Sunday, 10 July 2016

Leadsom vs May

As Michael Gove was voted out of the leadership race on Thursday, there are now just two contenders left – Andrea Leadsom and Theresa May. This means that the next Tory leader will be a woman, making her the first female Prime Minister since Margaret Thatcher in the 1980s. But the question remains, which of the two is better suited for the role?

In Thursday’s ballot, May received 199 votes whilst Leadsom won just 84. However, it is suggested that she is still able to gain the necessary support to overtake May by September – especially since the vote on September 9th is opened to all Conservative members.

Leadsom was a prominent figure during the Leave campaign for the referendum, appearing in two TV debates, during which she was highly praised for her well-reasoned arguments. Several MPs, including Nicky Morgan, believe that the best person to lead this country during the upcoming negotiations for Britain’s exit from the EU is a Brexit voter, as they will fully understand the motives for people voting leave and truly want a full exit from the EU. As a result, this favours Leadsom as May was a Remain supporter. However, May believes that Britain does not need a Brexit-supporting Prime Minister, as the exit from the EU will only be a small part of the duties of the next leader. The day-to-day running of the country and domestic issues will still need to be dealt with. Additionally, a pro-EU Prime Minister may help to unite the Conservatives and the public after a divisive referendum, as both Leave and Remain voters will feel as if their wishes are being respected.

May has been in politics for much longer than Leadsom, having become an MP in 1997, whereas Leadsom was elected in 2010. This greater experience may mean that she is better able to cope with the challenges of being the Prime Minister. May has experience of being a senior Tory, as she is one of the longest-serving Home Secretaries in British history, having held this position since 2010. However, she has been criticised for failing to cut net migration down to 100,000 a year as was promised by the government. On the other hand, Leadsom currently occupies a junior position as the Minister for Energy and Climate Change. She claims this is no disadvantage, as she had many jobs in the financial sector before entering politics, including being a Barclays investment banker, working at a fund management company and founding her own charity. This real-world, finance experience could be more valuable, as she understands the needs of businesses. However, this is something May has too as she used to work at the Bank of England.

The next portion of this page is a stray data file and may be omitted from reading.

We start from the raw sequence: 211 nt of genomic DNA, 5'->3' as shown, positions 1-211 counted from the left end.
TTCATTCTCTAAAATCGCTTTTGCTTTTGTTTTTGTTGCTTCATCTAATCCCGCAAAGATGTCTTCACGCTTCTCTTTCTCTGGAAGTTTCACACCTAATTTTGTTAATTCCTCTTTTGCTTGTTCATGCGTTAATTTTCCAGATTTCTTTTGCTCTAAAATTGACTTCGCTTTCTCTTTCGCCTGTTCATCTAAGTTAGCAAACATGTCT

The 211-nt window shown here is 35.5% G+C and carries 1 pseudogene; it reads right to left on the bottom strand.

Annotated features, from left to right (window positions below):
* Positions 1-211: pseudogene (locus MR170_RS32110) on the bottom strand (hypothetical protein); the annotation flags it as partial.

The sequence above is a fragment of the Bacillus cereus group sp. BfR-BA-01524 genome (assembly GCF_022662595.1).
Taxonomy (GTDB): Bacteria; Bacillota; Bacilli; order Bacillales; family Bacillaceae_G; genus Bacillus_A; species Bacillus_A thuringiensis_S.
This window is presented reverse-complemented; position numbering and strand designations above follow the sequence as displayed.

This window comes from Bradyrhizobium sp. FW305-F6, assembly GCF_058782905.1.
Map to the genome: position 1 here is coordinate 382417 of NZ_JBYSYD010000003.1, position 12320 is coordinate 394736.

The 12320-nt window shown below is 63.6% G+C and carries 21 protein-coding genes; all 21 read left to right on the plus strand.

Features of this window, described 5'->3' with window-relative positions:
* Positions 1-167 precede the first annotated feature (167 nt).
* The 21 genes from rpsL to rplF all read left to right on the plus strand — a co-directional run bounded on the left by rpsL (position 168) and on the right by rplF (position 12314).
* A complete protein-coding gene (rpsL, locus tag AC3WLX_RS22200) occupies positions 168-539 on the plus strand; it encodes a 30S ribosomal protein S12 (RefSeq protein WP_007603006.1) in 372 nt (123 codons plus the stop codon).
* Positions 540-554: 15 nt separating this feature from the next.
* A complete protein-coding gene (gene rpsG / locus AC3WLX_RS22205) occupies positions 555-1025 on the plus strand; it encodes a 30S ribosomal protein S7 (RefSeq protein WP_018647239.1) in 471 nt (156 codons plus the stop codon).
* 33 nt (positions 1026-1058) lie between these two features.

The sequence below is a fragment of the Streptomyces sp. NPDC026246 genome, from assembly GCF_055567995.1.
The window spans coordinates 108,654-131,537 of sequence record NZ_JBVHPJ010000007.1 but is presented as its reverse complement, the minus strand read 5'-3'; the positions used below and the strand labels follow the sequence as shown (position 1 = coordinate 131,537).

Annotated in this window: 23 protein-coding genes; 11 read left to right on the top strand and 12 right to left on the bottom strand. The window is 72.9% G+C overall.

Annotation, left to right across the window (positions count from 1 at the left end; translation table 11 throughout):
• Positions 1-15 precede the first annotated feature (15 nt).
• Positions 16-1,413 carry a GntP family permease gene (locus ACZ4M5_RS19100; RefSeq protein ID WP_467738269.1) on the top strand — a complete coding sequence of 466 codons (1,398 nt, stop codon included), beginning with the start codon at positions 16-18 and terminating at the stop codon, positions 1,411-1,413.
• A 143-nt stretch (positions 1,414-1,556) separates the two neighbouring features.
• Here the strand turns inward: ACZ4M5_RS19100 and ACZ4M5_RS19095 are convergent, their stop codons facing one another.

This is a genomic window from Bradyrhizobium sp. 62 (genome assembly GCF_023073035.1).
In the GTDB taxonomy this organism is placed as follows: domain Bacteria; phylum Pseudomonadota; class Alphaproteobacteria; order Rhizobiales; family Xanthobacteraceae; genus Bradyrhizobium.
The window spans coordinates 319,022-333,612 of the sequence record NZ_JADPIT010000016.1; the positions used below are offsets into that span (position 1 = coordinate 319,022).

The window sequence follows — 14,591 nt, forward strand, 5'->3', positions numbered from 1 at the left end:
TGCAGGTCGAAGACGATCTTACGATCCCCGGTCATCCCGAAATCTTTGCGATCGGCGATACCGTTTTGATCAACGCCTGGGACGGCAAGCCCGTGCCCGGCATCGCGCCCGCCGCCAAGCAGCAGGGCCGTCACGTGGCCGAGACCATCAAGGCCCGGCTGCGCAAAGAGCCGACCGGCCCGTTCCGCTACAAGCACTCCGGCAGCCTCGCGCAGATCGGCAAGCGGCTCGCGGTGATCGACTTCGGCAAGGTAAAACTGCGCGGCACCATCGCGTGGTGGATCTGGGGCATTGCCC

Andrea Leadsom has been accused of tax avoidance using offshore accounts and as a result she has been pressurised to publish her tax returns. However, she has not said that she will do this if elected. Theresa May, on the other hand, said that she would. This has led to an untrustworthy image being painted of Leadsom, which is particularly harmful in this uncertain time when the public need to feel as if they can trust the leader of the country. She has also previously supported scrapping all workers’ rights for employees in very small businesses. Whilst this contradicts with her current promises to protect workers’ rights, it does lead us to question if the protection of the particularly vulnerable is a priority for her.

A likeable personality and an ability to reassure and persuade the public is needed to lead a country successfully. Critics of Theresa May say that she lacks charisma, making her unsuitable for this role. She has also been criticised for failing to guarantee the rights of EU nationals to stay in Britain following the referendum, when what these people need now is reassurance and certainty.

Overall, I think that May is the candidate more suited for the leadership, as Leadsom’s lack of political experience is a significant issue and May has shown herself to be both capable and competent in holding senior positions in the party.